So it’s your first semester in college, and you’ve probably already survived a few exciting-slash-terrifying moments. I remember when my grandparents dropped me off to start my freshman year at the University of California. I couldn’t get them out of my dorm room fast enough. I was ready for freedom, dining hall cookies, and, honestly, some of the sexual experiences I had definitely not been having in high school. Everyone had told me that college was where chubby nerds like me really got to have their moment. And they weren’t wrong. I had some of the mythical experiences I’d been dreaming of back in my small suburban town. I was ready for some of them, but honestly, being raised by conservative Christian helicopter parents didn’t prepare me for most of the experiences I was about to have.
In addition to my lack of sexual experience, I had super low self-esteem (thanks, fatphobia). I was constantly on a diet, worried about the “freshman 15,” and terrified that my body wouldn’t measure up to social standards. I waded through a lot of confusion, guilt, shame, and a glaring need for boundaries. In hopes that you don’t need to go through all that, I decided to make this list to offer you the rules I wish I’d had when I started my life as an undergraduate:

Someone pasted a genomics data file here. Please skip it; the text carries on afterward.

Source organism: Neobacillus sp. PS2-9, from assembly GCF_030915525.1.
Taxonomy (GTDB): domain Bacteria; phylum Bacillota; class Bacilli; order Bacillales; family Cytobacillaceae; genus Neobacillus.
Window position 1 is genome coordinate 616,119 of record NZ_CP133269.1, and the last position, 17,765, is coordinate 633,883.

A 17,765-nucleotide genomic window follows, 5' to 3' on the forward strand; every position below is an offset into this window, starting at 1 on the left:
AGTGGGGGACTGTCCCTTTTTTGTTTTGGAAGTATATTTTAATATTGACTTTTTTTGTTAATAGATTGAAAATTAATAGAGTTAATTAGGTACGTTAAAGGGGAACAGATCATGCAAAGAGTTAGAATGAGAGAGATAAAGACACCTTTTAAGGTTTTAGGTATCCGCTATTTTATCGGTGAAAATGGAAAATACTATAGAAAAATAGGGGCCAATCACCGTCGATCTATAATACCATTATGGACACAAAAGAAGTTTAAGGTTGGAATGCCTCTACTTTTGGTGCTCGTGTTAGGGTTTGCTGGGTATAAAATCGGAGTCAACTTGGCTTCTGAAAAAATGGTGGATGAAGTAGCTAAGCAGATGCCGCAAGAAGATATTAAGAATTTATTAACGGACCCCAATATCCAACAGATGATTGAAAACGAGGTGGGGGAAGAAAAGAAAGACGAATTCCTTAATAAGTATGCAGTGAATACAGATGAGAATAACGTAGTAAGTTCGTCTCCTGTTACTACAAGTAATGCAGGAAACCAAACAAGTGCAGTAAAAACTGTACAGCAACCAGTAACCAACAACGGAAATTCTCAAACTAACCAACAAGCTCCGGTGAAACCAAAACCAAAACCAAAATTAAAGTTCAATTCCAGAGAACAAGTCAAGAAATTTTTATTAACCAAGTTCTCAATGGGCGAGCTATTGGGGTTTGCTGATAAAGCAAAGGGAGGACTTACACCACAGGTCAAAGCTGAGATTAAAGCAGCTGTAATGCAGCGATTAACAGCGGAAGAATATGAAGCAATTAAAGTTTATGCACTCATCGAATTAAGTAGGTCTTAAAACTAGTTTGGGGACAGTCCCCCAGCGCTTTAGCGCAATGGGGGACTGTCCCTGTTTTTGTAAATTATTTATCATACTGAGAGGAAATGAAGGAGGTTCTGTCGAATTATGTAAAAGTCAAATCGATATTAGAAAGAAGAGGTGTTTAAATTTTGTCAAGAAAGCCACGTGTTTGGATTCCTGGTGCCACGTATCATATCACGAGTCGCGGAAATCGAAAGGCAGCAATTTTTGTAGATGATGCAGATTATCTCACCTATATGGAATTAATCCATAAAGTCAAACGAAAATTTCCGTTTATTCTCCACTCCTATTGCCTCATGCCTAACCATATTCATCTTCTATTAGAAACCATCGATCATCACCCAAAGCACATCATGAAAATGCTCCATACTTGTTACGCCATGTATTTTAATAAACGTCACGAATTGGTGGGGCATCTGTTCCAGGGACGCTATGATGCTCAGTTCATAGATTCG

1. You have the right to assert that your body is unbelievably precious.
This is the cardinal rule. Every single body is precious. Every single body matters. Say it with me! You’re going to get literally quadrillions of messages that will attempt to deny the reality of this basic, fundamental truth (because: capitalism, sexism, racism, white supremacy, advertising, ableism, transphobia, fatphobia, and lots of other trash). Your biggest job is to ignore them by any means necessary. If I feel like I’m losing my way, I simply bring myself back to one question: “What would I do in this situation if I believed that I was precious beyond belief?”
2. You have the right to recognize that talk of the “freshman 15” is fat-shaming (& that’s not cute)